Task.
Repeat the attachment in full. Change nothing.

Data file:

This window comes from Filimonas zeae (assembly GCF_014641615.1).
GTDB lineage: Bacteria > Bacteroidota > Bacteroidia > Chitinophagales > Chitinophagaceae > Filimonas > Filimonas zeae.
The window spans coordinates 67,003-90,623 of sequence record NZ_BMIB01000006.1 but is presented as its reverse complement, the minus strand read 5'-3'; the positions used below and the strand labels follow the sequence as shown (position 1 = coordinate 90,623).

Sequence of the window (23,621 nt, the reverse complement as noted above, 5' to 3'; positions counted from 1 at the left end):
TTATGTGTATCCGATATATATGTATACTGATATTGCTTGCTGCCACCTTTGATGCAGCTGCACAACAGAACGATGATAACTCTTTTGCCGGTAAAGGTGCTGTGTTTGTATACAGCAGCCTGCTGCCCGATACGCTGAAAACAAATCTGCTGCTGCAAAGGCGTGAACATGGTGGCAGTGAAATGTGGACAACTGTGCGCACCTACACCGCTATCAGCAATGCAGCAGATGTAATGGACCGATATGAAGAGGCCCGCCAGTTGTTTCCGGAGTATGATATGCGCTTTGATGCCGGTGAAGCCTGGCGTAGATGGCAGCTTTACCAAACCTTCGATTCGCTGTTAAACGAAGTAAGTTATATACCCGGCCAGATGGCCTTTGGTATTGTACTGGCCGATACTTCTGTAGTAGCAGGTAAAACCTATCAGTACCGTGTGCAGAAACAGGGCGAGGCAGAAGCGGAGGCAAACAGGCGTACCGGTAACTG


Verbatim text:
This window comes from Filimonas zeae (assembly GCF_014641615.1).
GTDB lineage: Bacteria > Bacteroidota > Bacteroidia > Chitinophagales > Chitinophagaceae > Filimonas > Filimonas zeae.
The window spans coordinates 67,003-90,623 of sequence record NZ_BMIB01000006.1 but is presented as its reverse complement, the minus strand read 5'-3'; the positions used below and the strand labels follow the sequence as shown (position 1 = coordinate 90,623).

Sequence of the window (23,621 nt, the reverse complement as noted above, 5' to 3'; positions counted from 1 at the left end):
TTATGTGTATCCGATATATATGTATACTGATATTGCTTGCTGCCACCTTTGATGCAGCTGCACAACAGAACGATGATAACTCTTTTGCCGGTAAAGGTGCTGTGTTTGTATACAGCAGCCTGCTGCCCGATACGCTGAAAACAAATCTGCTGCTGCAAAGGCGTGAACATGGTGGCAGTGAAATGTGGACAACTGTGCGCACCTACACCGCTATCAGCAATGCAGCAGATGTAATGGACCGATATGAAGAGGCCCGCCAGTTGTTTCCGGAGTATGATATGCGCTTTGATGCCGGTGAAGCCTGGCGTAGATGGCAGCTTTACCAAACCTTCGATTCGCTGTTAAACGAAGTAAGTTATATACCCGGCCAGATGGCCTTTGGTATTGTACTGGCCGATACTTCTGTAGTAGCAGGTAAAACCTATCAGTACCGTGTGCAGAAACAGGGCGAGGCAGAAGCGGAGGCAAACAGGCGTACCGGTAACTG